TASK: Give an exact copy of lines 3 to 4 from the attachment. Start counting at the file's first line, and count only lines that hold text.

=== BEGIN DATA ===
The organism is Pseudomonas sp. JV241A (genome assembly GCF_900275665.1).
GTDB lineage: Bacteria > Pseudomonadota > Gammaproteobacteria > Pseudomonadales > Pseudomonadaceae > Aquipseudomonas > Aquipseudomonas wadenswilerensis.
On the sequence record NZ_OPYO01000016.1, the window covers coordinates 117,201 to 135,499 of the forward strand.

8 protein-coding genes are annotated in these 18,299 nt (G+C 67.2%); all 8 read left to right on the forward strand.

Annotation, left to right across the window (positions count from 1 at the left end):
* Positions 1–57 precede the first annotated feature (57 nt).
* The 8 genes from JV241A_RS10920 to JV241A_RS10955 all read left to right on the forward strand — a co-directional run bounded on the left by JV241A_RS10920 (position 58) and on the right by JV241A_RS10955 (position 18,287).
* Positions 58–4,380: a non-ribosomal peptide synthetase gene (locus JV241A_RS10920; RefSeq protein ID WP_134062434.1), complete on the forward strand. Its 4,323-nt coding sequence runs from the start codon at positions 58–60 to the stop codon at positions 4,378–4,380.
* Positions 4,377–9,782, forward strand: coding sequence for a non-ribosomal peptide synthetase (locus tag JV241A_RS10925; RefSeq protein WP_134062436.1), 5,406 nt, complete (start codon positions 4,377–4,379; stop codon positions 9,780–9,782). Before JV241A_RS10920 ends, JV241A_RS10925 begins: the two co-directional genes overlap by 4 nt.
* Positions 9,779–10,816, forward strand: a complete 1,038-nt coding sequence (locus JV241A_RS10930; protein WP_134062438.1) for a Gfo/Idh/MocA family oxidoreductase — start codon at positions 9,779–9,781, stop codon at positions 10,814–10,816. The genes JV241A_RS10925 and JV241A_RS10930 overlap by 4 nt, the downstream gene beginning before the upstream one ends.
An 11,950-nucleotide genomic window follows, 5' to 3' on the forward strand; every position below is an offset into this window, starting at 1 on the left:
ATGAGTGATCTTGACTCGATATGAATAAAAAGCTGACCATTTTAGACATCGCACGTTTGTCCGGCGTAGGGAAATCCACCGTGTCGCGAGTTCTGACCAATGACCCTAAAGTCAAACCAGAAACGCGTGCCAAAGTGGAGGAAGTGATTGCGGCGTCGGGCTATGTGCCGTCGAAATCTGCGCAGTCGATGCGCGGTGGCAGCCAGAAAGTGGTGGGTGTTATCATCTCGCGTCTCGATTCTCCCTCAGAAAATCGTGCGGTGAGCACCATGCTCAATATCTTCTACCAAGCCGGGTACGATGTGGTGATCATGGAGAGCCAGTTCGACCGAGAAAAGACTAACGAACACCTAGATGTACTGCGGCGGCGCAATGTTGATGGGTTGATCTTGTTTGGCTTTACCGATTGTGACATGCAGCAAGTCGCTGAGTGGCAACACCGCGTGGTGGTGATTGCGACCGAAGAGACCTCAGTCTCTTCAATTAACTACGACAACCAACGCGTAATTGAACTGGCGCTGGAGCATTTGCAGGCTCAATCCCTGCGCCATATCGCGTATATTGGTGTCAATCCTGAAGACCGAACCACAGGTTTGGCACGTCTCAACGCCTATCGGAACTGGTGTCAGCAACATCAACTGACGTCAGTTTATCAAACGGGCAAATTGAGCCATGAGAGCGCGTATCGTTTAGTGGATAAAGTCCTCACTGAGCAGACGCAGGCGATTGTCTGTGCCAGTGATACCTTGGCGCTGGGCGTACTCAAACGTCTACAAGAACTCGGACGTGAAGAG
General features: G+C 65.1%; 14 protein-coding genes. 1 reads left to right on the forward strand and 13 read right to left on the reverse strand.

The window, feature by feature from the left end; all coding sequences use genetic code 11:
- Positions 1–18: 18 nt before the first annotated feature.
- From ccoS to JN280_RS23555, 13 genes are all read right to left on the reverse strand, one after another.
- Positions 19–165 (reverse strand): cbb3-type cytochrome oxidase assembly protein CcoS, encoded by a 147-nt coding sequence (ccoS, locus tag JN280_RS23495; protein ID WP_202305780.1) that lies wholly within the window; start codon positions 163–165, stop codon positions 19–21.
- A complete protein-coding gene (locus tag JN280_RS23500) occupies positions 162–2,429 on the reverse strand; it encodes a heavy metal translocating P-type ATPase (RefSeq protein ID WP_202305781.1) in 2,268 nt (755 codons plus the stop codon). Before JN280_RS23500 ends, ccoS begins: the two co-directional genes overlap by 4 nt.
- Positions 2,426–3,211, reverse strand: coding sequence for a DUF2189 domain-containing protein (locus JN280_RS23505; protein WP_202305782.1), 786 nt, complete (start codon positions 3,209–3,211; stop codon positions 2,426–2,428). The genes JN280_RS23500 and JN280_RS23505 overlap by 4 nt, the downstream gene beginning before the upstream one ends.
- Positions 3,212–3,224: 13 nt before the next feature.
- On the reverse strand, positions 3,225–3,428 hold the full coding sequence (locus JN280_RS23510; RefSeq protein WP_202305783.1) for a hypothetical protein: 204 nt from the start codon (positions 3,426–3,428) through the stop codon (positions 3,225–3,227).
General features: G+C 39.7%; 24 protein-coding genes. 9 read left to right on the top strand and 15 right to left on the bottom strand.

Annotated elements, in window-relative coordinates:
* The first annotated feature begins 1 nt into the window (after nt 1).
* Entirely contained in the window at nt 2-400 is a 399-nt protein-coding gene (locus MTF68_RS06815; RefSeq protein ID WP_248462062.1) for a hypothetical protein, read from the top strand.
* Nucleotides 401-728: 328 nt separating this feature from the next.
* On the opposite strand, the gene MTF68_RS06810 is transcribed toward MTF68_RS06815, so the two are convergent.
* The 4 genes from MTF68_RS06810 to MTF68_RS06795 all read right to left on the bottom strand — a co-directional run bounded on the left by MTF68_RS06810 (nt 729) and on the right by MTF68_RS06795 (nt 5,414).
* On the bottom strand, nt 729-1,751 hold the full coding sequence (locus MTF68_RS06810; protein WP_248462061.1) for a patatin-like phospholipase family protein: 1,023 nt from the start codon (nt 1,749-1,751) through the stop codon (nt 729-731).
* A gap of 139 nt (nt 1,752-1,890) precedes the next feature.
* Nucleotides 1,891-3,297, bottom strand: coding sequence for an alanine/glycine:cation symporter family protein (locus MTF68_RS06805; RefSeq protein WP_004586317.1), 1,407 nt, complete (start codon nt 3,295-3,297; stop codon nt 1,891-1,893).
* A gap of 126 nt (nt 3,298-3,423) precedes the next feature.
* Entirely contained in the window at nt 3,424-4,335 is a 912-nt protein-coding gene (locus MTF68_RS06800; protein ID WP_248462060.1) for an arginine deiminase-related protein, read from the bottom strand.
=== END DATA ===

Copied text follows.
On the sequence record NZ_OPYO01000016.1, the window covers coordinates 117,201 to 135,499 of the forward strand.

8 protein-coding genes are annotated in these 18,299 nt (G+C 67.2%); all 8 read left to right on the forward strand.